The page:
Madame C.J. Walker recognized that there were plenty of people of African ancestry scattered around the world, which was reason for her to expand her brand. First, she commissioned interested women to sell products from The Walker System door-to-door. Then, Walker and other saleswomen demonstrated proper and effective ways to groom their hair. When The Walker System became fully developed, she began to expand her business to various retailers throughout the U.S.. The Walker System's expansion presented itself in beauty salons that focused solely in the Black audience. Today there's a new line of products introduced to the natural hair community inspired by the legacy of Madame CJ Walker.
The Madame C.J. Walker brand developed products which served multiple purposes in hair styling, including a hair pomade. was used to stimulate hair growth when applied directly to the scalp, protect against strenuous brushing, and heat damage when using ironing combs. The process that Madame C.J. Walker created with The Walker System became the originator of the process we use today for safe hair straightening practices.
The Original "Hair Weave Killer"
Women have long used plenty of methods to give the illusion of longer hair. Still, many only benefited those with straight or wavy strands, and Black women didn’t have many resources to help them achieve the same temporary long hair results. In the mid 1900s, wigs were one of the popular methods for a dramatic change in hairstyle, texture, length, or color without any of the damage.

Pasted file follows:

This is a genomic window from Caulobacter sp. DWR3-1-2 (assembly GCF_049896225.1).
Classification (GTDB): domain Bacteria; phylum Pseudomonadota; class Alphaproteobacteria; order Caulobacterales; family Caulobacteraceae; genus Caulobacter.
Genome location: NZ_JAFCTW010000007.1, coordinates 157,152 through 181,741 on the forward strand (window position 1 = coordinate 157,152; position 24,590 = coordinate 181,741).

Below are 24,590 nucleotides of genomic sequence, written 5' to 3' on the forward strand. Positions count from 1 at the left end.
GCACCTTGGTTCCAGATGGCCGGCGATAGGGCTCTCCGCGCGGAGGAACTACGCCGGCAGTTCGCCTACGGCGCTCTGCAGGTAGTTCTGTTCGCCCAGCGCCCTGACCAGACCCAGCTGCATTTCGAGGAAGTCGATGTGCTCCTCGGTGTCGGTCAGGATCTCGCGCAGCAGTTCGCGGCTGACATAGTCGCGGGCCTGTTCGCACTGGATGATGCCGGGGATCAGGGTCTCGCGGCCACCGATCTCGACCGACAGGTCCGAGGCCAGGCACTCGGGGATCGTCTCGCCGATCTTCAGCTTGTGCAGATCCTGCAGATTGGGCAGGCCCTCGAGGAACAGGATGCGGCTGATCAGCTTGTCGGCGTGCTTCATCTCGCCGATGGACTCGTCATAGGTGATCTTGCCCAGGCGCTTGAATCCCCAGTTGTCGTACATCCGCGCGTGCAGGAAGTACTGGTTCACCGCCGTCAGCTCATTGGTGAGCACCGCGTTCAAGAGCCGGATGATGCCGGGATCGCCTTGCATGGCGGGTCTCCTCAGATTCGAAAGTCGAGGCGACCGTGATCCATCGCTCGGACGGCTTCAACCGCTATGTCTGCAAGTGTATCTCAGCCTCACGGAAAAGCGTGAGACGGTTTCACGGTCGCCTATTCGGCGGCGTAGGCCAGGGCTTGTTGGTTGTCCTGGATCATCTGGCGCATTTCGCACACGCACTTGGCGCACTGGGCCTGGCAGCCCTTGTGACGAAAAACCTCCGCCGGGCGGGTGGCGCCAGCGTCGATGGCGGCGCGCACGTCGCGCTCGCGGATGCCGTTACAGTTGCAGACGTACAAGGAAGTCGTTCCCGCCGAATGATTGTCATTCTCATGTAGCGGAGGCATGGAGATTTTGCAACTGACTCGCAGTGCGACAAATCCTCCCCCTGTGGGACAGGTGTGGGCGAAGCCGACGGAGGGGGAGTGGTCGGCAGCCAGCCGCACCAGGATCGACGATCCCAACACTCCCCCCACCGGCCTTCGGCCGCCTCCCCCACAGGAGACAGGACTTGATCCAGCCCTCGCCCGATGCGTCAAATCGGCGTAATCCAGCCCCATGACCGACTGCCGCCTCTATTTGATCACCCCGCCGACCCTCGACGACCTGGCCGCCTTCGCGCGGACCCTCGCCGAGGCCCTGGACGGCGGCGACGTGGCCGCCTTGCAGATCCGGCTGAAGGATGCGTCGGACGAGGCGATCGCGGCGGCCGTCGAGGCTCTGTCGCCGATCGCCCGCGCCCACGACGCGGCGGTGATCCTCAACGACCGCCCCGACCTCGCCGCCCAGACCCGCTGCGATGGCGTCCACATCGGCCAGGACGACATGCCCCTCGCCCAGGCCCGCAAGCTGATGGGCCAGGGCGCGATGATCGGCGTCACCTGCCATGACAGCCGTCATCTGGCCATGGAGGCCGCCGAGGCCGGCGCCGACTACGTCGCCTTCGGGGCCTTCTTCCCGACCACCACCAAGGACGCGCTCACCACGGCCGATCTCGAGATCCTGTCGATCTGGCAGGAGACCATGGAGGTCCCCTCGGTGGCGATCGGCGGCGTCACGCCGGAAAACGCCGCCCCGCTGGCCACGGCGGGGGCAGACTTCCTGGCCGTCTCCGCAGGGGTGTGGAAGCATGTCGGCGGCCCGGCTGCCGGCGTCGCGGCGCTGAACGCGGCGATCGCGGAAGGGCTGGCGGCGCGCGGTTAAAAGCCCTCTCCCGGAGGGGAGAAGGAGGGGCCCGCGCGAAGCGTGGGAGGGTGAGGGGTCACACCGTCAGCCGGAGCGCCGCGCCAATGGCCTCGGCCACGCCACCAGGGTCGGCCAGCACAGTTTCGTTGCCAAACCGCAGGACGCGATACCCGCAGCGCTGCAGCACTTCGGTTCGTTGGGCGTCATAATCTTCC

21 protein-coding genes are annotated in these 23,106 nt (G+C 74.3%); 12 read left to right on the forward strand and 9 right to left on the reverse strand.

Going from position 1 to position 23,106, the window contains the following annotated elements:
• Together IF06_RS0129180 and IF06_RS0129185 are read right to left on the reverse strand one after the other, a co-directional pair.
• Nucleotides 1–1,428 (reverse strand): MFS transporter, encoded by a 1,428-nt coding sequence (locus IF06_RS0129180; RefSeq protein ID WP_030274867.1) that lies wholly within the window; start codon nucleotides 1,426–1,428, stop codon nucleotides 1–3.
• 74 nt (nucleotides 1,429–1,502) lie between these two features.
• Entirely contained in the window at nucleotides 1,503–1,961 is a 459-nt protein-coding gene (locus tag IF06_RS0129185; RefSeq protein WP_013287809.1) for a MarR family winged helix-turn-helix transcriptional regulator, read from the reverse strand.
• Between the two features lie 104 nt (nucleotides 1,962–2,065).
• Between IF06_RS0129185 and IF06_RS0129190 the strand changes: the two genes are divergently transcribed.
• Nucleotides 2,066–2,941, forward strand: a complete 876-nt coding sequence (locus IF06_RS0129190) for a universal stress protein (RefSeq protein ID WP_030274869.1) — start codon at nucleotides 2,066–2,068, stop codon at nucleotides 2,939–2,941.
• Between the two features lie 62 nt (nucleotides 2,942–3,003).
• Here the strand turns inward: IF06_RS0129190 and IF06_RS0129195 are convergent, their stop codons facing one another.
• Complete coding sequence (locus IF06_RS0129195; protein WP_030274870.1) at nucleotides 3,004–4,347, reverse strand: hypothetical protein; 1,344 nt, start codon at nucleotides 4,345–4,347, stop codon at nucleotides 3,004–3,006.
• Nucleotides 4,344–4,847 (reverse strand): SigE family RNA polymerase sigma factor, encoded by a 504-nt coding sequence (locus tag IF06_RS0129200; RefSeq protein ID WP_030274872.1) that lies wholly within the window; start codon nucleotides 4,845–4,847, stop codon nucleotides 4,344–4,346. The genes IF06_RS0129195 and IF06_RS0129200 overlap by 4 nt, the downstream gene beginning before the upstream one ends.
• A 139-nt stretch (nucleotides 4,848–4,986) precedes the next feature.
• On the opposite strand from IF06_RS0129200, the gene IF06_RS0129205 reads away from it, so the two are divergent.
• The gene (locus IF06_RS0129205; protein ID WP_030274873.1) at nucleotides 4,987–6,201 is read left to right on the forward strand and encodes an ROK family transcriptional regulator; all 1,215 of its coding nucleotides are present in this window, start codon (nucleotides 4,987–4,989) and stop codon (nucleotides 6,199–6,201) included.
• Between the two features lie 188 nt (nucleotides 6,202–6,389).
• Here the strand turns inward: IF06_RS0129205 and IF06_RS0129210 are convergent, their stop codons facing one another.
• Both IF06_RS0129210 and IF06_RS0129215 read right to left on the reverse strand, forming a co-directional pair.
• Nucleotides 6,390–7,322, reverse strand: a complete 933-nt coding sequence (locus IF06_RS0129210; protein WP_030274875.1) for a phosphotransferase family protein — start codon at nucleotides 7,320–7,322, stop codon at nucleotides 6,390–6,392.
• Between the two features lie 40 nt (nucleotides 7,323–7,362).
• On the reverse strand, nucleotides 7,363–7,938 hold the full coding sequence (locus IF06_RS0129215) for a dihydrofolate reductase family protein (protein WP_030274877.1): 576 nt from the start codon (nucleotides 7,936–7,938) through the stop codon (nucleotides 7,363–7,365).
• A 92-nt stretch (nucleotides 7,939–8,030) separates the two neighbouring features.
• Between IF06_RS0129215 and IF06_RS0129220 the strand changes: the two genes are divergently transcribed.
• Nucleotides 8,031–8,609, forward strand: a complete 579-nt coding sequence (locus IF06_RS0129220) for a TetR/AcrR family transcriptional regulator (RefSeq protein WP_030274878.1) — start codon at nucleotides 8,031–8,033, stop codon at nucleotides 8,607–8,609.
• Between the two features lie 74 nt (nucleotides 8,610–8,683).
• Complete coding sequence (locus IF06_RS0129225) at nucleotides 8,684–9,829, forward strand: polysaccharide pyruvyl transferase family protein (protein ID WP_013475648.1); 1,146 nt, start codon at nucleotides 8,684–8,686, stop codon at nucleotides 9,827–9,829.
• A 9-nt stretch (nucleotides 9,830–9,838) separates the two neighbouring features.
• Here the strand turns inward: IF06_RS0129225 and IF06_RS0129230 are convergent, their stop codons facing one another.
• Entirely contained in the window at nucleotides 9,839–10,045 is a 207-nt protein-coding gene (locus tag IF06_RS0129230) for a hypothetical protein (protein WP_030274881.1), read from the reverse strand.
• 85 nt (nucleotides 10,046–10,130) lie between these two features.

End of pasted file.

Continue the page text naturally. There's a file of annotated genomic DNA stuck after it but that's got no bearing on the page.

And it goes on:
A Louisiana-based hairdresser by the name of Christina Jenkins was researching ways to secure a wig to the hair and scalp while working for a wig manufacturer. This expertise was used to her advantage--Jenkins created a new technique the hair weaving process; the purpose was to create hairstyles that lasted longer and for women to add any desired thickness. Jenkins ability to secure hairpieces safely and securely without damaging the hair afforded her the opportunity to travel abroad to teach others. In 1951, Christina Jenkins received a patent for her hair sew-in weaving technique. Today the business of making and selling weave is a worldwide sensation--we see literally thousands of mass and independent weave retailers selling various grades of quality from different countries around the world.
According to Nielsen, African-Americans currently hold a buying power of $1 trillion, a number that's estimated to reach $1.3 trillion by 2017. And they're blowing a lot of those bills on cosmetics, spending nine times more on ethnic-targeted beauty and grooming products than the general market. Black women, in particular, spend an estimated $7.5 billion annually on beauty products, shelling out 80% more on cosmetics and twice as much on skin care as their non-Black counterparts. Yet, they've been grossly underserved by the cosmetics industry throughout history.The Black hair care industry wouldn’t be what it is today without these trailblazers paving the way. We wouldn’t have come this far along in the grand world of hair care if these tremendous gains weren’t achieved so many years ago. Let’s take a minute to pay homage to these amazing women that have given us a platform from which to elevate.